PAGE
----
tag (postgresql)


reset auto increment counter in postgres Jun

postgres uses something called a sequence to keep track of the auto increment counts. To list the sequences us:


The sequence name is in the format of ${table}_{variable}_seq

You can reset the counter using the function

setval('product_id_seq', 1453);


select setval('product_id_seq', (SELECT MAX(id) FROM product));

If you do not know the name you can use the pg_get_serial_sequence function on the table 

select pg_get_serial_sequence('product', 'id');

You can also manually update the sequence with the command:

ALTER SEQUENCE product_id_seq RESTART WITH 1453;


how to rename a database in postgresql Oct


First kick the users out of the database, you can find the users with the following command.

    FROM pg_stat_activity 
    WHERE datname = 'myolddbname_goes_here'

now run the following:

ALTER DATABASE myolddbname_here RENAME TO mynewdbname_here


export a table into a csv file in postgresql Oct

I always have to look this up, so I'm placing this here. This exports a table into a csv file in PostgreSQL.

COPY (SELECT * FROM table) TO `/path/to/file.csv` WITH CSV HEADER;


postgresql cheatsheet Jun

I'm transitioning my databases from MySQL to PostgreSQL. Overall it's been an easy transition. One of the main differences that I had to adjust to is that by default postgres uses the unix user accounts to handle authentication into the CLI. This can be changed in the settings, and it also means that you might want to set the password for the postgres unix user.

Also it's good to note that postgres automatically translates non-strings to lowercase. This is an issue if you do things like camel casing your tables and columns, so it's best to avoid doing so if you're into this habit.

I do find the command lines to be more streamlined and the config to be more straight forward, but that's really just a personal preference.

Here's a rundown of the commands I often use. I'm posting them here for my convenience, but perhaps someone else might also find these useful.

# login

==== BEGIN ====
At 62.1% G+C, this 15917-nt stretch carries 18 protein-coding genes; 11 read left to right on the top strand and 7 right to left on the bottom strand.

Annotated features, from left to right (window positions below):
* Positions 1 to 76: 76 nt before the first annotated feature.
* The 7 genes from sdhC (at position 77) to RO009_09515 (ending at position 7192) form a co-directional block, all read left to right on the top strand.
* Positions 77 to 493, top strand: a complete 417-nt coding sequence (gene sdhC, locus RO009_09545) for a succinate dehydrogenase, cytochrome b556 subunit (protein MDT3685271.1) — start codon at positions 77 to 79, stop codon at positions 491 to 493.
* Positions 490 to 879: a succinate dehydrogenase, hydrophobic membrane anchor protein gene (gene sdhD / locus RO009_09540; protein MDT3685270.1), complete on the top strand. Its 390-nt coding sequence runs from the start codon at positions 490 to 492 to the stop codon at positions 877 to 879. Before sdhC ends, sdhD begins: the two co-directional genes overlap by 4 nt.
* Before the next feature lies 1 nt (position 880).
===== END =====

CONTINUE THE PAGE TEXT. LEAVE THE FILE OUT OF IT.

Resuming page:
psql -U <user>
psql -U <user> -d <database>
psql -U <user> -h <host> -d <database>

# user management
CREATE USER <user> WITH PASSWORD '<password>'
ALTER USER <user> WITH PASSWORD '<password>'
DROP USER <user>

createuser -D -A -P <user>
psql -U <admin> -c "CREATE USER <user> WITH PASSWORD '<password>'" -d template1

# database
CREATE DATABASE <database> OWNER <user>
DROP DATABASE <database>

ALTER TABLE <table> OWNER TO <user>

createdb -O <user> <database>

# install
apt-get install posgresql
apt-get install python-psycopg2


apt-get install libpq-dev
pip install psycopg2

# configuration
# pg_hba.conf
host all all md5 # open up all connections, used for dev

# postgresql.conf
listen_addresses = '*' # listen for addresses

# dump and load data
pg_dump <database> > <file.sql>
psql <database> < <file.sql>

# from http://developer.postgresql.org/pgdocs/postgres/app-pgdump.html
To dump a database called mydb into a SQL-script file:

$ pg_dump mydb > db.sql

To reload such a script into a (freshly created) database named newdb:

$ psql -d newdb -f db.sql

To dump a database into a custom-format archive file:

$ pg_dump -Fc mydb > db.dump

To reload an archive file into a (freshly created) database named newdb:

$ pg_restore -d newdb db.dump

To dump a single table named mytab:

$ pg_dump -t mytab mydb > db.sql

To dump all tables whose names start with emp in the detroit schema,
except for the table named employee_log:

$ pg_dump -t 'detroit.emp*' -T detroit.employee_log mydb > db.sql

To dump all schemas whose names start with east or west and end in gsm,
excluding any schemas whose names contain the word test:

$ pg_dump -n 'east*gsm' -n 'west*gsm' -N '*test*' mydb > db.sql

The same, using regular expression notation to consolidate the switches:

$ pg_dump -n '(east|west)*gsm' -N '*test*' mydb > db.sql

To dump all database objects except for tables whose names begin with ts_:

$ pg_dump -T 'ts_*' mydb > db.sql

To specify an upper-case or mixed-case name in -t and related switches,
you need to double-quote the name; else it will be folded to lower case (see Patterns).
But double quotes are special to the shell, so in turn they must be quoted.
Thus, to dump a single table with a mixed-case name, you need something like

$ pg_dump -t '"MixedCaseName"' mydb > mytab.sql

# export csv
psql -U <user> <database>
\f ','
\o file.csv
SELECT <statement>